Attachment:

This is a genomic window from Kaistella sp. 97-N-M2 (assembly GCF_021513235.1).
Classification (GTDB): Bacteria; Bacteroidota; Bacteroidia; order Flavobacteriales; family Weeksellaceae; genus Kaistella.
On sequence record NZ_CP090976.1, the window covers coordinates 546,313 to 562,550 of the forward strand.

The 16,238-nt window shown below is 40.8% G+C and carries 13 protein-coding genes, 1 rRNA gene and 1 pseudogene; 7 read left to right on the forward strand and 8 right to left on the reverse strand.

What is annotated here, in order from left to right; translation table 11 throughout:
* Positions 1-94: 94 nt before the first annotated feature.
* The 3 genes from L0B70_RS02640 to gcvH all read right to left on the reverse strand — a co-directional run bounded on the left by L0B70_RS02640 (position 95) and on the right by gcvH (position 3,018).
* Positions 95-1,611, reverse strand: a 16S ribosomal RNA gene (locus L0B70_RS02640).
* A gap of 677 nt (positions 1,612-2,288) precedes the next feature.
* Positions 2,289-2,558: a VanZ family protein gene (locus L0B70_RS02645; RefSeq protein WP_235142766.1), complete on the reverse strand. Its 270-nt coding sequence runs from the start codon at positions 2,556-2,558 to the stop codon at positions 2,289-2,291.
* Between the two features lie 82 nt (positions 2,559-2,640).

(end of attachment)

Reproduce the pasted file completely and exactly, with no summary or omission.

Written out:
This is a genomic window from Kaistella sp. 97-N-M2 (assembly GCF_021513235.1).
Classification (GTDB): Bacteria; Bacteroidota; Bacteroidia; order Flavobacteriales; family Weeksellaceae; genus Kaistella.
On sequence record NZ_CP090976.1, the window covers coordinates 546,313 to 562,550 of the forward strand.

The 16,238-nt window shown below is 40.8% G+C and carries 13 protein-coding genes, 1 rRNA gene and 1 pseudogene; 7 read left to right on the forward strand and 8 right to left on the reverse strand.

What is annotated here, in order from left to right; translation table 11 throughout:
* Positions 1-94: 94 nt before the first annotated feature.
* The 3 genes from L0B70_RS02640 to gcvH all read right to left on the reverse strand — a co-directional run bounded on the left by L0B70_RS02640 (position 95) and on the right by gcvH (position 3,018).
* Positions 95-1,611, reverse strand: a 16S ribosomal RNA gene (locus L0B70_RS02640).
* A gap of 677 nt (positions 1,612-2,288) precedes the next feature.
* Positions 2,289-2,558: a VanZ family protein gene (locus L0B70_RS02645; RefSeq protein WP_235142766.1), complete on the reverse strand. Its 270-nt coding sequence runs from the start codon at positions 2,556-2,558 to the stop codon at positions 2,289-2,291.
* Between the two features lie 82 nt (positions 2,559-2,640).